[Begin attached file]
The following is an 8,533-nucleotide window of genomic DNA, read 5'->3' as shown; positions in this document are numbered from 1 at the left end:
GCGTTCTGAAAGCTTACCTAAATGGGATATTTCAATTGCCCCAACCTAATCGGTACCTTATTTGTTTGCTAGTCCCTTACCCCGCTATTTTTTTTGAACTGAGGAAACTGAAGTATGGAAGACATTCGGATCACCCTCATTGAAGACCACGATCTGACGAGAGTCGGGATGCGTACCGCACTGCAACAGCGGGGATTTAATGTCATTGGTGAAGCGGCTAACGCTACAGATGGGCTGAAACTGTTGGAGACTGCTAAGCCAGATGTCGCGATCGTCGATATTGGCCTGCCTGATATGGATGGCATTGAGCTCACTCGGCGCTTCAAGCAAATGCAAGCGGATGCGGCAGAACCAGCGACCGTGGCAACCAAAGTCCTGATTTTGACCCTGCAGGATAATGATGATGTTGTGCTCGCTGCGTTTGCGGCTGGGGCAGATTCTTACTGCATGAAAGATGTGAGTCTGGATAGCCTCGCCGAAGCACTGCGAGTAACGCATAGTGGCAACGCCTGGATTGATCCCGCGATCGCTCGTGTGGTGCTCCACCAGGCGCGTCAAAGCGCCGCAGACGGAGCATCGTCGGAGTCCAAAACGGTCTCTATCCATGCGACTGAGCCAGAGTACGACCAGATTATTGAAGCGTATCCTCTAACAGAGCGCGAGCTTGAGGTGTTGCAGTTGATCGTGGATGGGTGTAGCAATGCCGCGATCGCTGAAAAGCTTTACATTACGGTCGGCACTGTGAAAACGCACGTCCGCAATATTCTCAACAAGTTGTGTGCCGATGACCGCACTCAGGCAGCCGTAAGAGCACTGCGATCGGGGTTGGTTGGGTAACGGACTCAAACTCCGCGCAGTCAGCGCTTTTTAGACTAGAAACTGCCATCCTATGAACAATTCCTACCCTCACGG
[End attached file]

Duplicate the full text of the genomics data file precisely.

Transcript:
The following is an 8,533-nucleotide window of genomic DNA, read 5'->3' as shown; positions in this document are numbered from 1 at the left end:
GCGTTCTGAAAGCTTACCTAAATGGGATATTTCAATTGCCCCAACCTAATCGGTACCTTATTTGTTTGCTAGTCCCTTACCCCGCTATTTTTTTTGAACTGAGGAAACTGAAGTATGGAAGACATTCGGATCACCCTCATTGAAGACCACGATCTGACGAGAGTCGGGATGCGTACCGCACTGCAACAGCGGGGATTTAATGTCATTGGTGAAGCGGCTAACGCTACAGATGGGCTGAAACTGTTGGAGACTGCTAAGCCAGATGTCGCGATCGTCGATATTGGCCTGCCTGATATGGATGGCATTGAGCTCACTCGGCGCTTCAAGCAAATGCAAGCGGATGCGGCAGAACCAGCGACCGTGGCAACCAAAGTCCTGATTTTGACCCTGCAGGATAATGATGATGTTGTGCTCGCTGCGTTTGCGGCTGGGGCAGATTCTTACTGCATGAAAGATGTGAGTCTGGATAGCCTCGCCGAAGCACTGCGAGTAACGCATAGTGGCAACGCCTGGATTGATCCCGCGATCGCTCGTGTGGTGCTCCACCAGGCGCGTCAAAGCGCCGCAGACGGAGCATCGTCGGAGTCCAAAACGGTCTCTATCCATGCGACTGAGCCAGAGTACGACCAGATTATTGAAGCGTATCCTCTAACAGAGCGCGAGCTTGAGGTGTTGCAGTTGATCGTGGATGGGTGTAGCAATGCCGCGATCGCTGAAAAGCTTTACATTACGGTCGGCACTGTGAAAACGCACGTCCGCAATATTCTCAACAAGTTGTGTGCCGATGACCGCACTCAGGCAGCCGTAAGAGCACTGCGATCGGGGTTGGTTGGGTAACGGACTCAAACTCCGCGCAGTCAGCGCTTTTTAGACTAGAAACTGCCATCCTATGAACAATTCCTACCCTCACGG